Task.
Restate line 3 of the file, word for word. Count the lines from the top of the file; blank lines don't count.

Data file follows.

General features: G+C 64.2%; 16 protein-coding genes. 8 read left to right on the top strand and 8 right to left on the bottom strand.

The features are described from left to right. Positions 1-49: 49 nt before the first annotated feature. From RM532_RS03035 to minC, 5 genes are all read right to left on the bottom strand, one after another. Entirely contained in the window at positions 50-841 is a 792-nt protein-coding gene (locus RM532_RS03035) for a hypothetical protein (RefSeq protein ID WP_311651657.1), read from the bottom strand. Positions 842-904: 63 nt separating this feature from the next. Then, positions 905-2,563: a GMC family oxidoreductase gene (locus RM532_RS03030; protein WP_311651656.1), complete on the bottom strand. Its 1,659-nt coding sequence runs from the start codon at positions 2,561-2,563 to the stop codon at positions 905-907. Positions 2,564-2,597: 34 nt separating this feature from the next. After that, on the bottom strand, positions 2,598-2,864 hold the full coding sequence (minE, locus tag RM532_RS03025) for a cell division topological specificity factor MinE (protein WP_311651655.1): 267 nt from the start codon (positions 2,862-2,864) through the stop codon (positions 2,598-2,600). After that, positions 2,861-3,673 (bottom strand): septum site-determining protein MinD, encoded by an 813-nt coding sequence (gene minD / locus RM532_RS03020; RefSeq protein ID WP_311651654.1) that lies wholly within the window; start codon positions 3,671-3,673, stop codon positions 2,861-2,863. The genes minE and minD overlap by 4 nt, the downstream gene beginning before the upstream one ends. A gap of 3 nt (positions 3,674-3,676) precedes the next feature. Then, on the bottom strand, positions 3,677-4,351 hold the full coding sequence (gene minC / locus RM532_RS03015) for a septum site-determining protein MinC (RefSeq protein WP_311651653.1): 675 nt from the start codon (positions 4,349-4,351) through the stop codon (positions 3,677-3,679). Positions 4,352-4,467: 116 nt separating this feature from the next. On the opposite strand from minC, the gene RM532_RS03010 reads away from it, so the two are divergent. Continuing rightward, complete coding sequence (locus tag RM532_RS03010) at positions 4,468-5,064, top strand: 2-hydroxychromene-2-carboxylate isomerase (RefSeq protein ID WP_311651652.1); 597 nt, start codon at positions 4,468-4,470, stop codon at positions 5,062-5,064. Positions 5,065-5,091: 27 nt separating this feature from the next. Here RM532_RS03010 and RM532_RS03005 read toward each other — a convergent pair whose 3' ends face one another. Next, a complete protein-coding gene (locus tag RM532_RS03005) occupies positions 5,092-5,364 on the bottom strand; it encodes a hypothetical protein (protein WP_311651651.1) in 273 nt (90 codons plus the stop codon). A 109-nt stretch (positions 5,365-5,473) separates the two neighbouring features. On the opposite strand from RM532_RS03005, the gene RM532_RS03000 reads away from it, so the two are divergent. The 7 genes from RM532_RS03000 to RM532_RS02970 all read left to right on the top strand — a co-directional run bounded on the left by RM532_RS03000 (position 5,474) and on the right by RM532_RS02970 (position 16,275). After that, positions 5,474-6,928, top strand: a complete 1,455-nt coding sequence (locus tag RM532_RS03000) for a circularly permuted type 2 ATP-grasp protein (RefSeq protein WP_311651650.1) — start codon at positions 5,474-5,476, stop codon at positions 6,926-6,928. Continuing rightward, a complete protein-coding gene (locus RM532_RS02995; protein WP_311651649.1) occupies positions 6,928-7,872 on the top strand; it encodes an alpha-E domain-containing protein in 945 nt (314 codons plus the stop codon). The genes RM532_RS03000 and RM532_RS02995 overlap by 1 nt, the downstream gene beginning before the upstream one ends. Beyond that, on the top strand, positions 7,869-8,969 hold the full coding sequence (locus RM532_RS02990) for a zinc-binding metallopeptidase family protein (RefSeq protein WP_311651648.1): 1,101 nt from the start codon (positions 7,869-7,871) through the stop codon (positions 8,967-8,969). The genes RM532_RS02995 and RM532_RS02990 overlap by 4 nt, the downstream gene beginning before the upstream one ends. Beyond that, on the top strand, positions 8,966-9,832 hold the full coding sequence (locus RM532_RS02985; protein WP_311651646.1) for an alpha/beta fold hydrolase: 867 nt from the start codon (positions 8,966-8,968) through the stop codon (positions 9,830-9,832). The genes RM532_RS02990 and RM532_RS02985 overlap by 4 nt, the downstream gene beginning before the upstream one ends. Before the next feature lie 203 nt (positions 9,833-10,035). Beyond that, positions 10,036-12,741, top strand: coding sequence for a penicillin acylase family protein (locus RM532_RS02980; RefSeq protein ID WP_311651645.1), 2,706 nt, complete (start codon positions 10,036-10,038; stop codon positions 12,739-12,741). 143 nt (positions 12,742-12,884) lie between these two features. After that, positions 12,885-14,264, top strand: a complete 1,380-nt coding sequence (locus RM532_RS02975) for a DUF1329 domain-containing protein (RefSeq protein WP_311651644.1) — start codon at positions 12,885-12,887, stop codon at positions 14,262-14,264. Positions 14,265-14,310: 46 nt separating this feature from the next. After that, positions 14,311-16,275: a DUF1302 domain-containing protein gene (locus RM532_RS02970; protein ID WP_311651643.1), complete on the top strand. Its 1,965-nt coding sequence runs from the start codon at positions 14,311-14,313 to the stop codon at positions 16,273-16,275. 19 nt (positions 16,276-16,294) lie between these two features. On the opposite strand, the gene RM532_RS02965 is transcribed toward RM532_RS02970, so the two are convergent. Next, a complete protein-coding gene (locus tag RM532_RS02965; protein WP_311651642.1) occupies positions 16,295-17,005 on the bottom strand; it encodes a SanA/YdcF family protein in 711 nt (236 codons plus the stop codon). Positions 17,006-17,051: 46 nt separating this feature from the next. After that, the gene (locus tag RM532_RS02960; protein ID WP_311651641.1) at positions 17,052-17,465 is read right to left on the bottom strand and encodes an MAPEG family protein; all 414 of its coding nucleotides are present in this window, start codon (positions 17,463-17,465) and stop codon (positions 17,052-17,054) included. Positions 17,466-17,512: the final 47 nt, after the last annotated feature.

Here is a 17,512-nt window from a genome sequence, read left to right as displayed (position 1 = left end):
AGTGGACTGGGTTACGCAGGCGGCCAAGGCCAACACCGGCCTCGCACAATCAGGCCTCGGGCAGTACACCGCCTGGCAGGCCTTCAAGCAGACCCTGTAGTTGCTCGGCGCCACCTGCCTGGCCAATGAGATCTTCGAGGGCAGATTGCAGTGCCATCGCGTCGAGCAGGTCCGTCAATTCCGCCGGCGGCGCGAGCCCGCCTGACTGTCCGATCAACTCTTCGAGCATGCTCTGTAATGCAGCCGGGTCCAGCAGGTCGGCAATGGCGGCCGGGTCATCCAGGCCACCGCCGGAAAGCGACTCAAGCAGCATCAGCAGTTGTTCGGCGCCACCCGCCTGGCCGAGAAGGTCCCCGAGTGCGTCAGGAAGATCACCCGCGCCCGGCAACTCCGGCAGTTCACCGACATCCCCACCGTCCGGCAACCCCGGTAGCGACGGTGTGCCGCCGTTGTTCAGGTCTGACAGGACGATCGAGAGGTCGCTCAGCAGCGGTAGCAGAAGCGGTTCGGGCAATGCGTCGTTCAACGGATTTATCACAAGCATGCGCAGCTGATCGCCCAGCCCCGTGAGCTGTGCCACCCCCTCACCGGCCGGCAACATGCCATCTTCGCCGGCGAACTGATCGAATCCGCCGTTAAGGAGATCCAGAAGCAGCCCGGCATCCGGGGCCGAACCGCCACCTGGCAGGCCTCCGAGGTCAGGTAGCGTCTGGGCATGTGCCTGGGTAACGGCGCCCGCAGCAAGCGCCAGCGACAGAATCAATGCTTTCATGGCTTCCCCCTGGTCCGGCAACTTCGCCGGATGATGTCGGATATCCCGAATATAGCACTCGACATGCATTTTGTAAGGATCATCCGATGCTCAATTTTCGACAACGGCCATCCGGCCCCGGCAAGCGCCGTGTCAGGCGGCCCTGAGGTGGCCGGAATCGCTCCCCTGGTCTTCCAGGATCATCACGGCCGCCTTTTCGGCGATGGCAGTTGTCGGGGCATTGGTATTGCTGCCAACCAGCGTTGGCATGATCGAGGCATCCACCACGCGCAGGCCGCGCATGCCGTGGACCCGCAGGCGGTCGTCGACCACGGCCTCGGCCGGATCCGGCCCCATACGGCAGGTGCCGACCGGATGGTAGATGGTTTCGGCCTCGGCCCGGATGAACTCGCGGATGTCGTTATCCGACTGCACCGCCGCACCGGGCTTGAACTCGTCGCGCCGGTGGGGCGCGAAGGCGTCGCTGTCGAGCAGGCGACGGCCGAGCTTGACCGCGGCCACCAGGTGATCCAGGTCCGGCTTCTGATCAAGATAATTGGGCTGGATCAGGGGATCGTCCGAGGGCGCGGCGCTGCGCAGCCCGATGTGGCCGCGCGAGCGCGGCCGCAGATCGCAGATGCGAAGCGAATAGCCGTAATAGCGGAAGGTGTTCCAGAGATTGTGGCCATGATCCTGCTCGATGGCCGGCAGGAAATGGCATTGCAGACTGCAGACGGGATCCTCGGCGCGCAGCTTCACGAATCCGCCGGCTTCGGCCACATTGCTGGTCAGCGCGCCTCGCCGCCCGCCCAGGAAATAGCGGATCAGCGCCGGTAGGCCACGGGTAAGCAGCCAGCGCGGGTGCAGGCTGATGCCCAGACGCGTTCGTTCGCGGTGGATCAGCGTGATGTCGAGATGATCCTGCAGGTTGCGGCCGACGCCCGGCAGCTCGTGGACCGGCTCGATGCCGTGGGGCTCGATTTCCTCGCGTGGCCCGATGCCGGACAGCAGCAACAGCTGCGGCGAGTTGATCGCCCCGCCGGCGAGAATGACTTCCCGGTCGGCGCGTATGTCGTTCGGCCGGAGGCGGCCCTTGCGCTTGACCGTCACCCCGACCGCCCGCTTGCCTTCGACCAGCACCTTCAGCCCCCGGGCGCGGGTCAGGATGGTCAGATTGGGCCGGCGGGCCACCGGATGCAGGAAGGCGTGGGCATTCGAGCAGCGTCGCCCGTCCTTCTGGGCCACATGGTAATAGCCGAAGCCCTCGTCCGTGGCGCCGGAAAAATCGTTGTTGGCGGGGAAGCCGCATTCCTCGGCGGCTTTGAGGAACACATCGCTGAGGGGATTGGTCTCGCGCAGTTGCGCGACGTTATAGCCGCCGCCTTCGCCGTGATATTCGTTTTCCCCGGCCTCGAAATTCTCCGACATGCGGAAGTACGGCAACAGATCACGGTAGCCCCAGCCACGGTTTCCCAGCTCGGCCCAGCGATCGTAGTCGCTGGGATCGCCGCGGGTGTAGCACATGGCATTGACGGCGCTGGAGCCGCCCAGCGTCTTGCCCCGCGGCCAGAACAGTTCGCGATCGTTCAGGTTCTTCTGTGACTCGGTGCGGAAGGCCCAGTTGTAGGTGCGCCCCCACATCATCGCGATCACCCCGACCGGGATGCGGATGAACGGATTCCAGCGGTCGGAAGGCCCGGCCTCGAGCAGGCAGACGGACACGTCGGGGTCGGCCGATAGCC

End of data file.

Here is a 17,512-nt window from a genome sequence, read left to right as displayed (position 1 = left end):